The idea of saving money is pretty much spelled out in the name alone and actually is quite simple when you do the math.
Income minus expenses equals profit. Often where the masses struggle is the expenses aspect of their budget, specifically exceeding them either by a few hundred dollars or by gross amounts of money.
Reactions to losing money can vary incredibly based on your financial aptitude. The more savvy consumers tend to start cutting expenses, even where it hurts.
Yes, that means your shopping spree set for “Black Friday” is off the books for now until you get situated financially. And, with the holidays coming, you don't have to necessarily be the Scrooge of the family, but they'll need to know that you won't be spending, or overspending, your usual amount.
Those who aren't ready to throw in the white towel as it relates to admitting that they're overspending tend to think outside the box, which isn't always a good thing.
You see auction sites and garage sales tend to be so remarkably appealing to the masses who might be deep into credit card debt or struggle financially on a month to month basis but believe wholeheartedly that these quick fixes can alleviate all their money woes and worries.
The problem with the garage sale for example is the bad tends to outweigh the good. Think about the average newspaper ad for a garage sale, still the typical means of promotion, costs around $100. Let's say you take the time to dust off all your old “vintage” items and believe you have enough worthwhile items to make this endeavor a profitable one.
The issue might be how others view what you have. Garage sales are tailor made for bargain shoppers, so if you believe that hardly used sofa is worth $200, you'll be lucky if you get an offer of $50. And that still is a big maybe.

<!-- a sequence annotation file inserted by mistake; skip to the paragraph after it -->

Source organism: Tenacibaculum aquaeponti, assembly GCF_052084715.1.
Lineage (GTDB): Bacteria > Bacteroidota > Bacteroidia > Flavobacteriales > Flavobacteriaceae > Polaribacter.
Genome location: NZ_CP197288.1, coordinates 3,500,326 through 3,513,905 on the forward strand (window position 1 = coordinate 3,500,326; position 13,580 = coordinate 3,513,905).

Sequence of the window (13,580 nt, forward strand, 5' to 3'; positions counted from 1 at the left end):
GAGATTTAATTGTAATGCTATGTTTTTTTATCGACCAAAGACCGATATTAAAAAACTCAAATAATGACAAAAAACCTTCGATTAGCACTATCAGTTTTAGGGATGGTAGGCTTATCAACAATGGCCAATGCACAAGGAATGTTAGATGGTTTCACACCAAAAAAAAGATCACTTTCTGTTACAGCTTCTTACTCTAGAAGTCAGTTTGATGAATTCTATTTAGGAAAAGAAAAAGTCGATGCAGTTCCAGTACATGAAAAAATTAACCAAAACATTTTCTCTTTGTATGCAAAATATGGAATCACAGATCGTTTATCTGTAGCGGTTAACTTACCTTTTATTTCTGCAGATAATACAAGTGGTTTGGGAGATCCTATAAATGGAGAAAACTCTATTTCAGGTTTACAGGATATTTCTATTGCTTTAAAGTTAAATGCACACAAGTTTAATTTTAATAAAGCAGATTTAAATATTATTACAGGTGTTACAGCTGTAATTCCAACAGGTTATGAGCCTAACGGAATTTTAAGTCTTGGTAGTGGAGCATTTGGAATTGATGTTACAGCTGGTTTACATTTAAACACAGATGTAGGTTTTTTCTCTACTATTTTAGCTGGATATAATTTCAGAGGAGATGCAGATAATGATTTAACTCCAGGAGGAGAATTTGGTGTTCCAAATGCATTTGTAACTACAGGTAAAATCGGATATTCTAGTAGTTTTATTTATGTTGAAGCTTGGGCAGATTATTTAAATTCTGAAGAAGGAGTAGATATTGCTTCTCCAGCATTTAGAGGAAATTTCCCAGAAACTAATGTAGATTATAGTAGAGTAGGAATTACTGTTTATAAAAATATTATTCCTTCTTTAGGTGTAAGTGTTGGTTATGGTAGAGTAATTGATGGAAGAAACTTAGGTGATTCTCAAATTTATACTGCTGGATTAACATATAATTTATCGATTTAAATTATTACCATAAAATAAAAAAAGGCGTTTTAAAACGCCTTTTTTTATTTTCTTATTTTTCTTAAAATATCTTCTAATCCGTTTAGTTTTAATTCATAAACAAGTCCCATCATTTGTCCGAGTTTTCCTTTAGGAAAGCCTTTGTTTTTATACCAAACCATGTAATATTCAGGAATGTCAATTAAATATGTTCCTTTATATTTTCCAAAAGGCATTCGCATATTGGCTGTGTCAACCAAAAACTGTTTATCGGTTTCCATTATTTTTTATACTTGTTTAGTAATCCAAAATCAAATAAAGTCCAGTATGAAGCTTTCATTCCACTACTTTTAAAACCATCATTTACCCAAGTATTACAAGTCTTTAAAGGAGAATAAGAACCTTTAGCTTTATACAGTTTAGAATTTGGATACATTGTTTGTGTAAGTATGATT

In the end, your garage sale might only net you a profit of a few bucks and when you subtract your time, you really don't have much to show for it other than a being minus a few shirts, a lamp here or there and perhaps a bed set you could have done without, but hardly the haul you expected.
Furthermore, eBay and auction sites take a portion of not only what your final sell price is but also charge an upfront listing fee. The tendency of those in desperate need of cash is to sell low and keep the shipping number reasonable, if not under what the actual cost will be. Let's say you sell a DVD box set of a television series for $20, but only price it at $4 to ship. For example, eBay takes a few dollars to list, plus another percentage when you sell it. And let's not forget about PayPal, another entity that takes a dollar or two. So that's $6 off the $20 total, plus your $4 shipping amount you thought ends up being closer to $8. That leaves you with a paltry $10 profit on a box set you probably paid five times as much for initially.
Hardly the windfall you were expecting. And that's why the safer bet is to budget accordingly and leave the sales and subsequent money making tricks to the experts.